The ACS Virgo Cluster Survey is a Hubble Space Telescope program to obtain high-resolution imaging, in widely separated bandpasses (F475W ≈ g and F850LP ≈ z), for 100 early-type members of the Virgo Cluster, spanning a range of ≈ 460 in blue luminosity. We use this large, homogenous dataset to examine the innermost structure of these galaxies and to characterize the properties of their compact central nuclei. We present a sharp upward revision in the frequency of nucleation in early-type galaxies brighter than MB ≈ −15 (66 . fn . 82%) and show that ground-based surveys underestimated the number of nuclei due to surface brightness selection effects, limited sensitivity and poor spatial resolution. We speculate that previously reported claims that nucleated dwarfs are more concentrated to the center of Virgo than their non-nucleated counterparts may be an artifact of these selection effects. There is no clear evidence from the properties of the nuclei, or from the overall incidence of nucleation, for a change at MB ∼ −17.6, the traditional dividing point between dwarf and giant galaxies. There does, however, appear to be a fundamental transition at MB ∼ −20.5, in the sense that the brighter, “core-S´ersic” galaxies lack resolved (stellar) nuclei. A search for nuclei which may be offset from the photocenters of their host galaxies reveals only five candidates with displacements of more than 0.′′5, all of which are in dwarf galaxies. In each case, though, the evidence suggests that these “nuclei” are, in fact, globular clusters projected close to the galaxy photocenter. Working from a sample of 51 galaxies with prominent nuclei, we find a median half-light radius of hrhi = 4.2 pc, with the sizes of individual nuclei ranging from 62 pc down to ≤ 2 pc (i.e., unresolved in our images) in about a half dozen cases. Excluding these unresolved objects, the nuclei sizes are found to depend on nuclear luminosity according to the relation rh ∝ L0.50±0.03. Because the large majority of nuclei are resolved, we can rule out low-level AGN as an explanation for the central luminosity excess in almost all cases. On average, the nuclei are ≈ 3.5 mag brighter than a typical globular cluster. Based on their broadband colors, the nuclei appear to have old to intermediate-age stellar populations. The colors of the nuclei in galaxies fainter than MB ≈ −17.6 are tightly correlated with their luminosities, and less so with the luminosities of their host galaxies, suggesting that their chemical enrichment histories were governed by local or internal factors. Comparing the nuclei to the “nuclear clusters” found in late-type spiral galaxies reveals a close match in terms of size, luminosity and overall frequency. A formation mechanism that is rather insensitive to the detailed properties of the host galaxy is required to explain this ubiquity and homogeneity. The mean of the frequency function for the nucleus-togalaxy luminosity ratio in our nucleated galaxies, hlog10 ηi = −2.49 ± 0.09 dex (σ = 0.59 ± 0.10), is indistinguishable from that of the SBH-to-bulge mass ratio, hlog10 (M•/Mgal)i = −2.61 ± 0.07 dex (σ = 0.45±0.09), calculated in 23 early-type galaxies with detected supermassive black holes (SBHs). We argue that the compact stellar nuclei found in many of our program galaxies are the low-mass counterparts of the SBHs detected in the bright galaxies. If this interpretation is correct, then one should think in terms of Central Massive Objects — either SBHs or compact stellar nuclei — that accompany the formation of almost all early-type galaxies and contain a mean fraction ≈ 0.3% of the total bulge mass. In this view, SBHs would be the dominant formation mode above MB ≈ −20.5.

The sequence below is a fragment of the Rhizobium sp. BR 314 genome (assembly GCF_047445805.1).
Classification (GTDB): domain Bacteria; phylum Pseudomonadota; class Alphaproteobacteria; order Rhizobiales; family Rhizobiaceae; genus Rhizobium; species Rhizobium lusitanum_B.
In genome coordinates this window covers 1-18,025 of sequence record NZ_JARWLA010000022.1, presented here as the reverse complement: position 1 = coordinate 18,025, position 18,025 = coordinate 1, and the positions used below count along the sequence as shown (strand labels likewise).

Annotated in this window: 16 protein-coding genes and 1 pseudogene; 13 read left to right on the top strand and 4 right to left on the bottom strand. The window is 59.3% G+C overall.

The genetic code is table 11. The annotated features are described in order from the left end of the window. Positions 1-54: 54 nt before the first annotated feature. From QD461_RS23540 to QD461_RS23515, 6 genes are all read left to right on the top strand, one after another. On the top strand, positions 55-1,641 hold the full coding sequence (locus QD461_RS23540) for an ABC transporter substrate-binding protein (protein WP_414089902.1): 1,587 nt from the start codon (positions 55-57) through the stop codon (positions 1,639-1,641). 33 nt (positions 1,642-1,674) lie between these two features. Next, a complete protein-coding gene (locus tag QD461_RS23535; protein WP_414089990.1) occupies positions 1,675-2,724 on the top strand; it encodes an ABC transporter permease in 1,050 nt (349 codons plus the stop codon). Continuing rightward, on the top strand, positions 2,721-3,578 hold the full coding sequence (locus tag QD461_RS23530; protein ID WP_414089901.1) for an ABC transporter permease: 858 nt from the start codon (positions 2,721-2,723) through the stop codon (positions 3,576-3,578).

Publication Date



This is the pre-print of an article published by the American Astronomical Society. © 2006 The American Astronomical Society. The final, published version can be located here: https://doi.org/10.1086/504042

Also archived in: arXiv:astro-ph/0603252 v2 Mar 23 2006

Note: imported from RIT’s Digital Media Library running on DSpace to RIT Scholar Works in February 2014.

Document Type


Department, Program, or Center

School of Physics and Astronomy (COS)


RIT – Main Campus